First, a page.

Air Safety Link
ALPA Seeks Industry Support Against ‘Interpretive Rule’

Air Line Pilot, May/June 2002, p. 5
By Jan W. Steenblik, Technical Editor

The Constitution of the United States of America guarantees you due process under the law—i.e., the right to a fair trial.

Don’t think a government agency can’t try to take that right away from you. In effect, the FAA did so April 1, 1999, when it issued its "interpretive rule" regarding "pilot responsibility for compliance with air traffic control clearances and instructions."

The FAA’s "interpretive rule" has, in ALPA’s opinion, formally stripped away pilots’ fundamental right to a hearing before an impartial judge.

The agency said then that it was issuing the interpretive rule because, in recent years, "a…line of NTSB decisions [in FAA enforcement cases], which diverges from the FAA’s long-standing construction of FAA regulations, suggests that providing a readback [of an ATC clearance or instruction] will excuse the pilot even if the pilot is the initiating or principal cause of a miscommunication."

The FAA said that the NTSB’s interpretation "does not correspond to the FAA’s construction of FAA regulations and requires correction."

The interpretation of Federal Aviation Regulation (FAR) 91.123, published April 1, 1999, and apparently in effect since 1955, was virtually unknown to most pilots.

Based on procedures contained in the FAA’s Air Traffic Controller’s Handbook, guidance in the Aeronautical Information Manual, and statements in other FAA-sponsored publications, pilots assumed that a readback of a clearance or instruction satisfied their responsibility in the pilot/controller communications process. No information available to them contradicted this assumption.

ALPA is once again defending a flight crew charged with failing to comply with an ATC clearance, though the controller involved failed to detect or warn the pilot who was handling the radios that he had read back the clearance incorrectly.

In an FAA enforcement action, the FAA brings the charges, but an NTSB administrative law judge (ALJ) hears the case and sets the penalty if he or she finds the pilot guilty of violating the FARs.

Regarding FAR 91.123—compliance with ATC clearances and instructions—the FAA has taken the position, summarized in a recent Court of Appeals ruling, that the only way to prevent tragedy in this aspect of aviation is to ensure "that pilots exercise unflagging diligence in monitoring, understanding, and obeying clearly transmitted ATC instructions."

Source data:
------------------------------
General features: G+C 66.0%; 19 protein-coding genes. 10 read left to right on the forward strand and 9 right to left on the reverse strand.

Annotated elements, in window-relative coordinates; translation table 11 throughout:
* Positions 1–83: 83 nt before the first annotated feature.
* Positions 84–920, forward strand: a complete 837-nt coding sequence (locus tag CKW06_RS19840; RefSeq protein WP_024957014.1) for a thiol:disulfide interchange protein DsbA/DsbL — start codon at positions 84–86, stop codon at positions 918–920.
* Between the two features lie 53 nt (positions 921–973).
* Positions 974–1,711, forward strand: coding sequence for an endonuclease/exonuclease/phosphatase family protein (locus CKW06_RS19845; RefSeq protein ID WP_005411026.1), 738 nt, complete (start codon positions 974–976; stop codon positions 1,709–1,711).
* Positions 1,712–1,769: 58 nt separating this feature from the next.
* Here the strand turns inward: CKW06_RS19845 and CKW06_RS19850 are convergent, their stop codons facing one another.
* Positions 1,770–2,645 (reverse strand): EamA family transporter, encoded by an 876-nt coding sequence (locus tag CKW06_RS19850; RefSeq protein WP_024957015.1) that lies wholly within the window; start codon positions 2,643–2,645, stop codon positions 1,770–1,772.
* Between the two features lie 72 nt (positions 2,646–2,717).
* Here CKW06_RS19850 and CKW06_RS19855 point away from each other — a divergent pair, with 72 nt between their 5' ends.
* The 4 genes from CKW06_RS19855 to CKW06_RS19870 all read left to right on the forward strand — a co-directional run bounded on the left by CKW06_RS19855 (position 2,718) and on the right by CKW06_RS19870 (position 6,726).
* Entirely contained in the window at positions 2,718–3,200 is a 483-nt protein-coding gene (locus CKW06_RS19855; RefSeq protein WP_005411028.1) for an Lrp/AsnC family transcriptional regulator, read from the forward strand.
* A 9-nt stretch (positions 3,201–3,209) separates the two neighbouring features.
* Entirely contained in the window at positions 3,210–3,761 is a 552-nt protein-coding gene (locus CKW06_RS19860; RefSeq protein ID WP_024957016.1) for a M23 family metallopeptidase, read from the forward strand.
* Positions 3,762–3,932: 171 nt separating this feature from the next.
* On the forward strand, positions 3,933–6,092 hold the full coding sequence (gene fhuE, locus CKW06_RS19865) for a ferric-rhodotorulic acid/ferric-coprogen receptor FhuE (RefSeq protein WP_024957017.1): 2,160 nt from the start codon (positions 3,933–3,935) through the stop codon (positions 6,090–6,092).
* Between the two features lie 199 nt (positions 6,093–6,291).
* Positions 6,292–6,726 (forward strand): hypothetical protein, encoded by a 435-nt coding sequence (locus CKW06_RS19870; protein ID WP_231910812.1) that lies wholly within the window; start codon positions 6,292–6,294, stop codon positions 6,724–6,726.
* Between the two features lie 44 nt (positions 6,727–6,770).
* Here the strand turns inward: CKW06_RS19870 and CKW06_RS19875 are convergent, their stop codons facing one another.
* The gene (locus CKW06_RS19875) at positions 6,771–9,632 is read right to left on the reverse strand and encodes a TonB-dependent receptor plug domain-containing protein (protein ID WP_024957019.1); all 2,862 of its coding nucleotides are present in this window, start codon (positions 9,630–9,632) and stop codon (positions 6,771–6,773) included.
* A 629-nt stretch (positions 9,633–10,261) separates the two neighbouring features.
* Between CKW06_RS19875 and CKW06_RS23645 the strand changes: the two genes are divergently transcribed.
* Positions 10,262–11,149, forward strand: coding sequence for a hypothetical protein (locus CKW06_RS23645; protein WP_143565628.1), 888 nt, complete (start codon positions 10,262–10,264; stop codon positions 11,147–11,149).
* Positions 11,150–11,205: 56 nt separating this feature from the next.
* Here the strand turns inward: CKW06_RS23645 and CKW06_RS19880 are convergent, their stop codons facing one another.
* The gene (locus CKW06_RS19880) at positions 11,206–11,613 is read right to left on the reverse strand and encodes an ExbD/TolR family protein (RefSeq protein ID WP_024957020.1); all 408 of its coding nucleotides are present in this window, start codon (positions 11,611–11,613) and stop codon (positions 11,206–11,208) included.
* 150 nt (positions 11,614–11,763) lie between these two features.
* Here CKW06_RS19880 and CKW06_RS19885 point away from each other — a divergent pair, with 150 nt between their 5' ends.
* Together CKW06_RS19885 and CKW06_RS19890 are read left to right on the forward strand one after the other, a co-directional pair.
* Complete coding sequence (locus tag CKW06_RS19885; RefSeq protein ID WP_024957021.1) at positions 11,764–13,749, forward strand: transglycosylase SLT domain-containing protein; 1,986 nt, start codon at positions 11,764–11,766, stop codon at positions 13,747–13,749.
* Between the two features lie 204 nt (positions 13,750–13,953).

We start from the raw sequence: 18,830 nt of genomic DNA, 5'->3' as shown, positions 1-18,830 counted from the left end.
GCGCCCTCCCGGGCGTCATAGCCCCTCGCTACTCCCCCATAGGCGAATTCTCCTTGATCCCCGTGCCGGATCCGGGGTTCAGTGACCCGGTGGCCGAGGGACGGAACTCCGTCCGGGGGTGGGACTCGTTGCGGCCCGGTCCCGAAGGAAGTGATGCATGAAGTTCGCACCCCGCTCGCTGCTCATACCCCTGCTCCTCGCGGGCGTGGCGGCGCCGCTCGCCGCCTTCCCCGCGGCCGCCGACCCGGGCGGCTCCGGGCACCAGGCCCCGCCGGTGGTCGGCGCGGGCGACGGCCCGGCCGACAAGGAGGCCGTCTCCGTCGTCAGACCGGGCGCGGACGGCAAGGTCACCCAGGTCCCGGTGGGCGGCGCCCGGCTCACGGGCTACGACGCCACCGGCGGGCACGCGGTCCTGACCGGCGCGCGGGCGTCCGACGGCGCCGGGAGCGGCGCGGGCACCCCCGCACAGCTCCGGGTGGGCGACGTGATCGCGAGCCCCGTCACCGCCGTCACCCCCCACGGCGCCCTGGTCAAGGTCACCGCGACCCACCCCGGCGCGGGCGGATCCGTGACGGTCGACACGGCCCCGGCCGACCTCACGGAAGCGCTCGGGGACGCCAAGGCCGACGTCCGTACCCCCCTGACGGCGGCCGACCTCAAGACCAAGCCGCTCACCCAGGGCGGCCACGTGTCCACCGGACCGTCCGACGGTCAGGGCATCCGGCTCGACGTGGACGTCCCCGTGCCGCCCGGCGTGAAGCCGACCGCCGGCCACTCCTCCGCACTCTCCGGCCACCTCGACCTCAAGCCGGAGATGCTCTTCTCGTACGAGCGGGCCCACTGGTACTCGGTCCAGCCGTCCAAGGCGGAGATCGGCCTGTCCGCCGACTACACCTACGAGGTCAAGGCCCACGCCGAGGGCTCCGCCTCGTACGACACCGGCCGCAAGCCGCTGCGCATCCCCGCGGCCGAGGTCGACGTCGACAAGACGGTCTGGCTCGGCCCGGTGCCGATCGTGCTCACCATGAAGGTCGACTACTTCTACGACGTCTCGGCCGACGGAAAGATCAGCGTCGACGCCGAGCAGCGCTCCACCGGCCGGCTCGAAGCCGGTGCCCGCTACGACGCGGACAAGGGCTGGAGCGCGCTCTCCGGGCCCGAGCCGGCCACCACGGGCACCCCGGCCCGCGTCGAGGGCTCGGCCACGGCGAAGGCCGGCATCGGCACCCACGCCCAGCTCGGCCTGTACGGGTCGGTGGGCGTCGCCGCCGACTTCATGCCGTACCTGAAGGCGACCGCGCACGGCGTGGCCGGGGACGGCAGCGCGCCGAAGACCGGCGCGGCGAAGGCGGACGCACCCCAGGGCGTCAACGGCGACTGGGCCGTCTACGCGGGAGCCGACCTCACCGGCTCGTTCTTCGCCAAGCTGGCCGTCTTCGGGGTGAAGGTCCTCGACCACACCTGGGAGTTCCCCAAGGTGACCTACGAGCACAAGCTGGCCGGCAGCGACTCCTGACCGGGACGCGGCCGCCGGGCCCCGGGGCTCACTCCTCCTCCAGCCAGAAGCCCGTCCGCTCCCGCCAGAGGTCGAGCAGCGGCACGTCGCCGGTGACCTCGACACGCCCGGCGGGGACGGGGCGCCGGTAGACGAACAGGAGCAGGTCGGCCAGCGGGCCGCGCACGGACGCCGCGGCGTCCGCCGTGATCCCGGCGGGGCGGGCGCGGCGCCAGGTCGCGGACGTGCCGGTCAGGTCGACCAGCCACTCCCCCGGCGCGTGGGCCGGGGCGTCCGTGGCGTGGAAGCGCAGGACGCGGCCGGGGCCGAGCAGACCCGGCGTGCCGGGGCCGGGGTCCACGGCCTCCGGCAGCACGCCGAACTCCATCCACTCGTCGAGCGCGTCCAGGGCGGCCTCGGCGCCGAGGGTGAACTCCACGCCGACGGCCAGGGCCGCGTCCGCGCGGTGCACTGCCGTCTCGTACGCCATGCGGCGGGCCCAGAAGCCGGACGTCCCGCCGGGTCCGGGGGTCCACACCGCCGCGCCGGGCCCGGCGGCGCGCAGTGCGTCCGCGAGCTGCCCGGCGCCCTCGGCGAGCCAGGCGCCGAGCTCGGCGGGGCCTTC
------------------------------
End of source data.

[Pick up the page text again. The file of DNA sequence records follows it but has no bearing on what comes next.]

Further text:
The ruling continues, "The best way to ensure such diligence, [the] FAA has concluded, is to hold pilots to an exacting standard of accountability."

The Safety Board, on the other hand, has taken a much more enlightened view on the readback/hearback issue: "If a pilot makes a mistake and mishears a clearance or ATC direction, follows all prudent procedures that would expose the mistake (e.g., reads back the clearance), and then acts on that mistaken understanding, having heard no correction from ATC, the regulatory violation will be excused if that mistake is not shown to be a result of carelessness or purposeful failure of some sort."

Unfortunately, the FAA’s "interpretive rule" has, in ALPA’s opinion, formally stripped away pilots’ fundamental right to a hearing before an impartial judge.

The FAA has usurped the roles of accuser, judge, and jury in enforcement cases relating to FAR 91.123, and the accused’s appearance before an NTSB ALJ is likely to be only a formality.

The FAA’s uncompromising position prevents an ALJ from exercising his or her own judgment and determining if any mitigating circumstances existed, based on the evidence.

ALPA’s Air Traffic Services Group, supported by the Association’s Legal and Engineering and Air Safety Departments, is currently pursuing remedies to this onerous situation through the Air Traffic Procedures Advisory Committee (ATPAC), a government/industry group that has resolved many ATC issues over the years. ALPA safety representatives have been vigorous participants in ATPAC since its inception.

Stay tuned, and be careful out there. In this respect, the FAA is not here to help.